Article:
Don’t Bring a Video Game to a Gun Fight

Published in 2013
by Christopher B. Hopkins

It has been more than a month since the Sandy Hook School shooting and, across the nation, over 900 additional deaths are blamed on guns in America. Renewed calls for gun legislation has arisen and, as in the wake of past shootings, the dialogue begins again about violence, gun ownership, and the Second Amendment. The National Rifle Association boldly decried “violent video games” as the societal ill producing gun violence. Two weeks later, however, the NRA joined what it had labeled the “callous, corrupt, and corrupting shadow industry” of video game developers by publishing its own first person shooter video game “NRA: Practice Range” – rated for children 4 years and older.

Regardless of your position in the gun control debate, there is little reason to distract ourselves from a solution to gun violence by discussing a ban video games. This country has a long (failed) history of a “moral panic” which blames contemporary pastimes for societal problems: dime story novels, radio dramas, Elvis’ dance moves, salacious and indoctrinating books, music lyrics, and motion pictures. One expert testified before Congress that modern entertainment was causing a “preoccupation with violence and horror.” Sounds familiar – except he was talking about comic books.

This particular debate – presumably leading to a restriction on video games – has already been fought and lost. Decisively. In 2011, the U.S. Supreme Court held, in a 7-2 decision, that California’s ban on the sale of violent video games was unconstitutional (Brown v. Entertainment Merchants Association et al.). Justice Scalia wrote that video games enjoy bullet-proof First Amendment protection and that “esthetic and moral judgments … are for the individual to make, not for the Government to decree.” But what about new technologies having a stronger effect? In another 2011 case, the Court separately determined that efforts to create new categories of unprotected speech was “too harmful to be tolerated” — to that end, balancing societal costs (say, an unconfirmed connection to violence) to particular forms of speech (video games) was something the Court “emphatically rejected” as a “startling and dangerous proposition.”

Renewing this legislative fight against video games will only cost critical time and money. To wit, Californian tax payers were stuck with a $1.8 million dollar legal bill and lost time in their legislature.

But such political attacks have traction in public debate since video games are the bête noire of entertainment; many gamers are below the voting age while of-age gamers are shamed to admit their gameplay. Thus, there is no grassroots pushback against the modern-day book burning of violent games. Finding no easy answer, we repeat the historical process blaming “easy” targets like text, images, music, and motion pictures (as one psychiatrist warned a Senate Committee, “as long as the crime comic book exists in its present form, there are no secure homes”).

What about studies connecting video games and real-life violence? The Supreme Court was confronted with a host of party and amicus briefs and the majority found, “Psychological studies purporting to show a connection between exposure to violent video games and harmful effects on children do not prove that such exposure causes minors to act aggressively.” The Supreme Court concluded, “These studies have been rejected by every court to consider them, and with good reason: they do not prove that violent video games cause minors to act aggressively (which would at least be a beginning). Instead, nearly all of the research is based on correlation, not evidence of causation, and most of the studies suffer from significant, admitted flaws in methodology.” Indeed, the champion anti-game researcher, psychologist Dr. Craig Anderson, admitted that the effect of video games on children is “about the same” as television; meanwhile, he acknowledged the same effect is produced when children “view a picture of a gun.” Like when kids play the iPhone game, NRA: Practice Range.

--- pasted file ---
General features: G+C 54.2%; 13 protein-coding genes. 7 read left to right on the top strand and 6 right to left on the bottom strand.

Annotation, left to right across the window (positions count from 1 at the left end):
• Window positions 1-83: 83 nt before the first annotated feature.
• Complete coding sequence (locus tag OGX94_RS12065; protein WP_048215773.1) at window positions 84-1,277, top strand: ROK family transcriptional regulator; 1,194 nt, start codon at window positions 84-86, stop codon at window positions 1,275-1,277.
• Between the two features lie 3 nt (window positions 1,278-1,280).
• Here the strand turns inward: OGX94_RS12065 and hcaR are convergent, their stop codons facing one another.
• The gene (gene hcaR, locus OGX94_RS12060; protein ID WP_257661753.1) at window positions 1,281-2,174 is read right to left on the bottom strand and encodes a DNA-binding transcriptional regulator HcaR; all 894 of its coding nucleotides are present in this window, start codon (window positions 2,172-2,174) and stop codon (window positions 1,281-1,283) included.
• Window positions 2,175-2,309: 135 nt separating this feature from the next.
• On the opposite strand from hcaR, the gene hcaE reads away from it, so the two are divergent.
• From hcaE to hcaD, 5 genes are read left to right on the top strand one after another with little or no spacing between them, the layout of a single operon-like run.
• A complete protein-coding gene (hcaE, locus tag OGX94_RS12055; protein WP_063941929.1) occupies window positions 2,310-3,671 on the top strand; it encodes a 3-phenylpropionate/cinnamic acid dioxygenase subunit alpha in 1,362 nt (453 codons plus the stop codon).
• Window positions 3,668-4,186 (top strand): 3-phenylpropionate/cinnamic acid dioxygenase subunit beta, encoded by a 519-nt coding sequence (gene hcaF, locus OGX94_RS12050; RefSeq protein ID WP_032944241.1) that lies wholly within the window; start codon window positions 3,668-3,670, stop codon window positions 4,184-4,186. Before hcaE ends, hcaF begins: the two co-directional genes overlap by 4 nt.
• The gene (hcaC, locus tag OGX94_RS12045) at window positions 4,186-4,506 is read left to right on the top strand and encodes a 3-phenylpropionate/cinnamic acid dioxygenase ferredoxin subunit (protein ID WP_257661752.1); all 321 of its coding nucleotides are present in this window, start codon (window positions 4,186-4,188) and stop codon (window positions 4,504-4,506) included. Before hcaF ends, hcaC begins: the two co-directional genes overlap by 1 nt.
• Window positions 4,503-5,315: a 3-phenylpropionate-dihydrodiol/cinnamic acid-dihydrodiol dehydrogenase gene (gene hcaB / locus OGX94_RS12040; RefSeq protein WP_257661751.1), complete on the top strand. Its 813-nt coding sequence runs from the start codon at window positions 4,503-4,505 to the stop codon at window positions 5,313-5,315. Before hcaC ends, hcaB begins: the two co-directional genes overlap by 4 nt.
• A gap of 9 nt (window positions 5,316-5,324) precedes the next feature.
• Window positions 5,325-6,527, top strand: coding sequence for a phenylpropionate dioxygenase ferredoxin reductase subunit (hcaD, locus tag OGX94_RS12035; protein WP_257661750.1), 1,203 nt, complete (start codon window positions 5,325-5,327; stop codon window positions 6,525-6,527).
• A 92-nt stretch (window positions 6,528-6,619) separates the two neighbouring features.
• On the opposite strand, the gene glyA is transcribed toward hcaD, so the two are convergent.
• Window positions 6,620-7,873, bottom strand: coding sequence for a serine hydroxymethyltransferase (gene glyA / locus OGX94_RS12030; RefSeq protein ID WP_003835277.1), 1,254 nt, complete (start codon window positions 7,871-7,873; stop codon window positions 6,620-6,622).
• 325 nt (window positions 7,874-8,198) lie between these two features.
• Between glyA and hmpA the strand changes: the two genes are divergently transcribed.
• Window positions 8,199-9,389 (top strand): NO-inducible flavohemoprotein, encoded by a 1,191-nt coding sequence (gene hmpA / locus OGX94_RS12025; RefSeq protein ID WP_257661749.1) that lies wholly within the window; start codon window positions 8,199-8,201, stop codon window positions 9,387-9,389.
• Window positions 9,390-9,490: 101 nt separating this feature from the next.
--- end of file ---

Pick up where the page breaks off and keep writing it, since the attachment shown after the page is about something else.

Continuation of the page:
Discovering a shelf of video games in a killer’s home is not an “a-ha” forensic moment to determine the reason for a tragedy. Yes, the initial news from the Sandy Hook story is that the 20-year old killer played Call of Duty. But he is one of several million players. He also had other likely stronger influences, such as a mental health condition and an unfortunate home life. Whatever was on a tv screen (and we still do not know what), there is no evidence that gaming was the tilting influence.

Meanwhile, while the NRA labels video game makers as a “shadow industry,” annual video game sales are $70 billion and over half American households have a game console. That’s a lot of healthy, non-violent people in the “shadow.” As game sales increases, our national crime average declines (US Violent Crime Down for 5th Straight Year, bit.ly/WzD6w1).

Video game development is a uniquely American industry – particularly strong in South Florida – which prevails in the global economy (while our video games are enjoyed worldwide, we are one of few countries with such gun violence problems). Since the Centers for Disease Control may be tasked with researching any connection between virtual and real violence, perhaps it will have the final word – but it is unlikely to satisfy either side of the debate or a court (the NRA previously criticized CDC studies on gun violence). As the Supreme Court noted in Brown, “California’s effort to regulate violent video games is the latest episode in a long series of failed attempts to censor violent video entertainment for minors.”

Christopher B. Hopkins is a shareholder at Akerman Senterfitt. Send your missives and missiles (pixelated-kind only) to Christopher.Hopkins@Akerman.com.